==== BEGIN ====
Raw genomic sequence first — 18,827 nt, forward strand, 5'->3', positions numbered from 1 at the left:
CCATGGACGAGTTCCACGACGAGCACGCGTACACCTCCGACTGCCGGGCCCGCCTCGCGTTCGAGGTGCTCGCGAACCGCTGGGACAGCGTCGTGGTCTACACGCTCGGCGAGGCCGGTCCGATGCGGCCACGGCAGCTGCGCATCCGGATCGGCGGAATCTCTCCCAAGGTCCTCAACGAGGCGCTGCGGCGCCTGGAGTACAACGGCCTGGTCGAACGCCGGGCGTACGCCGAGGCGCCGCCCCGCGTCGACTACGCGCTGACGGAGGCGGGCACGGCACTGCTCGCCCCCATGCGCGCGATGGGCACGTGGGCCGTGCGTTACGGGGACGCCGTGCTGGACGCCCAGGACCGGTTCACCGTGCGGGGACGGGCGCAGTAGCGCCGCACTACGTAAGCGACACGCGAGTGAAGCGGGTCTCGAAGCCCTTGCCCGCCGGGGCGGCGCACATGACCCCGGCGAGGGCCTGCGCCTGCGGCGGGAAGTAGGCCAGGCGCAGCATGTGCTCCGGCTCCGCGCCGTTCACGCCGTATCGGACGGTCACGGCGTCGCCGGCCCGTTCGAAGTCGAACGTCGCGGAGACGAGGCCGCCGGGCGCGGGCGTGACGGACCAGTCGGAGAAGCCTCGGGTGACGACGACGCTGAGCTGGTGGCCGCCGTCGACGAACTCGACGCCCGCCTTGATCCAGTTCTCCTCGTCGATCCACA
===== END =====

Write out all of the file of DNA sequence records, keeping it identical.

Raw genomic sequence first — 18,827 nt, forward strand, 5'->3', positions numbered from 1 at the left:
CCATGGACGAGTTCCACGACGAGCACGCGTACACCTCCGACTGCCGGGCCCGCCTCGCGTTCGAGGTGCTCGCGAACCGCTGGGACAGCGTCGTGGTCTACACGCTCGGCGAGGCCGGTCCGATGCGGCCACGGCAGCTGCGCATCCGGATCGGCGGAATCTCTCCCAAGGTCCTCAACGAGGCGCTGCGGCGCCTGGAGTACAACGGCCTGGTCGAACGCCGGGCGTACGCCGAGGCGCCGCCCCGCGTCGACTACGCGCTGACGGAGGCGGGCACGGCACTGCTCGCCCCCATGCGCGCGATGGGCACGTGGGCCGTGCGTTACGGGGACGCCGTGCTGGACGCCCAGGACCGGTTCACCGTGCGGGGACGGGCGCAGTAGCGCCGCACTACGTAAGCGACACGCGAGTGAAGCGGGTCTCGAAGCCCTTGCCCGCCGGGGCGGCGCACATGACCCCGGCGAGGGCCTGCGCCTGCGGCGGGAAGTAGGCCAGGCGCAGCATGTGCTCCGGCTCCGCGCCGTTCACGCCGTATCGGACGGTCACGGCGTCGCCGGCCCGTTCGAAGTCGAACGTCGCGGAGACGAGGCCGCCGGGCGCGGGCGTGACGGACCAGTCGGAGAAGCCTCGGGTGACGACGACGCTGAGCTGGTGGCCGCCGTCGACGAACTCGACGCCCGCCTTGATCCAGTTCTCCTCGTCGATCCACA